It is difficult to apply general standards of insolvency in the construction industry where it is the nature of the work that there is a significant lag between work completed and payment.  Accrual accounting is misleading – cash flow is king. Consequently, the cash flow test is the most commonly used test in Australia and is the de facto test for building sub-contractors.  Construction companies are banking on the prompt payment of each account and have few alternative sources of financing.

Employing the cashflow test, how do we determine whether a company is solvent or insolvent? It is a holistic judgement, but the most important financial ratio to be considered is the current ratio: comparing the companies short-term (current) assets with its short-term (current) liabilities.  Relatedly, it is important to consider the Accounts Receivable Aging Schedule. If it is shown that accounts are being collected slower than usual or expected, this is a sign that cashflow problems are on the horizon.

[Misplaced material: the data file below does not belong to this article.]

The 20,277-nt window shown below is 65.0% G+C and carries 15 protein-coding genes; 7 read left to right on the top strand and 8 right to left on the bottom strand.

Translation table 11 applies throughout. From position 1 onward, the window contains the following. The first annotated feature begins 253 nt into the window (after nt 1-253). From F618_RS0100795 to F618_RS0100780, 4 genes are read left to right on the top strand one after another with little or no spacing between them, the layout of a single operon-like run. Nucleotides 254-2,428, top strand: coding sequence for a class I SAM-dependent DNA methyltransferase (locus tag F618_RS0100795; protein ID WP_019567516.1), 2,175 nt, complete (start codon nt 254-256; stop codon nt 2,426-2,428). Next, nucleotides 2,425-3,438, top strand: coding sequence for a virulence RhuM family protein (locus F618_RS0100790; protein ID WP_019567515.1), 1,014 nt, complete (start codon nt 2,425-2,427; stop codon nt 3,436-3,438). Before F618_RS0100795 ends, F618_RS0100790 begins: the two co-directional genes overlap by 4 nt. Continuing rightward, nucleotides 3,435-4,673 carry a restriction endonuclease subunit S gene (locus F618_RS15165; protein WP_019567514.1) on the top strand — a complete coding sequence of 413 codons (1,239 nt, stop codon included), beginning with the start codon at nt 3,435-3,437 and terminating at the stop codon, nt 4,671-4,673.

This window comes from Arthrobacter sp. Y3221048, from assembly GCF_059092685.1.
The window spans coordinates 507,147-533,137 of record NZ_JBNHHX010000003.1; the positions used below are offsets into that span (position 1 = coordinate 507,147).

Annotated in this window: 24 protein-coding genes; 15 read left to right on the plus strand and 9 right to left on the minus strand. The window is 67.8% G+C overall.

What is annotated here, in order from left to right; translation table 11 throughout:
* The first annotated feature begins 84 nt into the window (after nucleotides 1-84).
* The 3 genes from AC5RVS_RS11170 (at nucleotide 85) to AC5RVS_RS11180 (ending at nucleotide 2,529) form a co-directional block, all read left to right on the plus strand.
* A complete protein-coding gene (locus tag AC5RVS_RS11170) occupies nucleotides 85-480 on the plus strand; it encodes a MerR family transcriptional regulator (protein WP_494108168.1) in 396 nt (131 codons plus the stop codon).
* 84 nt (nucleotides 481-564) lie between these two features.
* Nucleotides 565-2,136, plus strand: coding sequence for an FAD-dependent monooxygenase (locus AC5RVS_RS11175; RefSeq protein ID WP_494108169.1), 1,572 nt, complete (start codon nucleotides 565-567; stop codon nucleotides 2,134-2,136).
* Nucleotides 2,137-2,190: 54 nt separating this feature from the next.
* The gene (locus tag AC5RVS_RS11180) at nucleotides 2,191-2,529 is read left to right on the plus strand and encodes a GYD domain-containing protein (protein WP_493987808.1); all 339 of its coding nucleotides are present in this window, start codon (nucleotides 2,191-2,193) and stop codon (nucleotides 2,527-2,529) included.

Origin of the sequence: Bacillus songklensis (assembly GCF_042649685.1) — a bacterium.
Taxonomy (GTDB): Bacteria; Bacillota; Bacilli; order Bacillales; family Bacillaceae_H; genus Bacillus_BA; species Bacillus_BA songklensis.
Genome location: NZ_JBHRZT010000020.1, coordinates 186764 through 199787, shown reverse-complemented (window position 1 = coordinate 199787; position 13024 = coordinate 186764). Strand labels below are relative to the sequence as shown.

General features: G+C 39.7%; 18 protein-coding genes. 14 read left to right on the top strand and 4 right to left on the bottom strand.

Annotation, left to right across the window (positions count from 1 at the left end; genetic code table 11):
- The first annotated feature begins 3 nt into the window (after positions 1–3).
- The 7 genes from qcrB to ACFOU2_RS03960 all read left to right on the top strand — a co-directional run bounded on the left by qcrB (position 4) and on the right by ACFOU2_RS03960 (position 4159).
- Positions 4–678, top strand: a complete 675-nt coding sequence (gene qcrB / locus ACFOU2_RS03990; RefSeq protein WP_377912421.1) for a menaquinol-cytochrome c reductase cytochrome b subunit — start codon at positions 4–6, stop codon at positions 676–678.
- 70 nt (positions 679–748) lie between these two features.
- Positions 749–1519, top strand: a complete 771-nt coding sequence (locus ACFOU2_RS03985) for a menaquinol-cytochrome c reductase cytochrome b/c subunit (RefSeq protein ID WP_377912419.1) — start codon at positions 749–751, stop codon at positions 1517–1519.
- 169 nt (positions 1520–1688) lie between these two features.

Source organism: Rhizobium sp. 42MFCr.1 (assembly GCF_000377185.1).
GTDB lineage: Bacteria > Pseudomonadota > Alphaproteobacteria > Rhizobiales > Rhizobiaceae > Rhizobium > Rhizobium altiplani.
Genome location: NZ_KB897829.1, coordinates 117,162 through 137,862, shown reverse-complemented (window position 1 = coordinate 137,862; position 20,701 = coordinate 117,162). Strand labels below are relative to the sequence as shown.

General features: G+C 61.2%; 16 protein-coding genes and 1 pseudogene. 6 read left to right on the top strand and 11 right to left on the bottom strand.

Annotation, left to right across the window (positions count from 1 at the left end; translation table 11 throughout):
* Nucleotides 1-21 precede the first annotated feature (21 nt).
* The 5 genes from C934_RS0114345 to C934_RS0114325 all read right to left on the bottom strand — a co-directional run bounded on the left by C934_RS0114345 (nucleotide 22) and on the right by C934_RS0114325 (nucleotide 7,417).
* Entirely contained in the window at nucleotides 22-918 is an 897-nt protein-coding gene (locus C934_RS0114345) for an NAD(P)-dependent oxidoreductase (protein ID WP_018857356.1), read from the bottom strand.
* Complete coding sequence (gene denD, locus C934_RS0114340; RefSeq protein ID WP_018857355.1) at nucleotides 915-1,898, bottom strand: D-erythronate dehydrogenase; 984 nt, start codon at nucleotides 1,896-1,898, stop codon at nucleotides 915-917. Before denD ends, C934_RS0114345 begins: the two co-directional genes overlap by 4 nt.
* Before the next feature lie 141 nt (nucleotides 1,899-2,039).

The reality for subcontractors is that they are dependent on every job being a success. If one major job were to collapse they would still be on the hook for the employee and tax obligations flowing from their operations. A better indicator may be the quality of their developer clients and the integrity of their future payment arrangements.

External indicators of insolvency

The cashflow test is important for construction companies themselves to consider, but other parties won’t have access to that private financial information. As an independent third party, what indicators are there that building contractor might be having solvency issues?

In ASIC v Plymin & Ors (2003) 46 ASCR 126, Justice Mandy of the Supreme Court of Victoria referred to a checklist of 14 indicators of insolvency. In addition to liquidity issues, companies involved in the construction industry should ask whether there are any signs that the  construction companies it is dealing with are experiencing the following problems: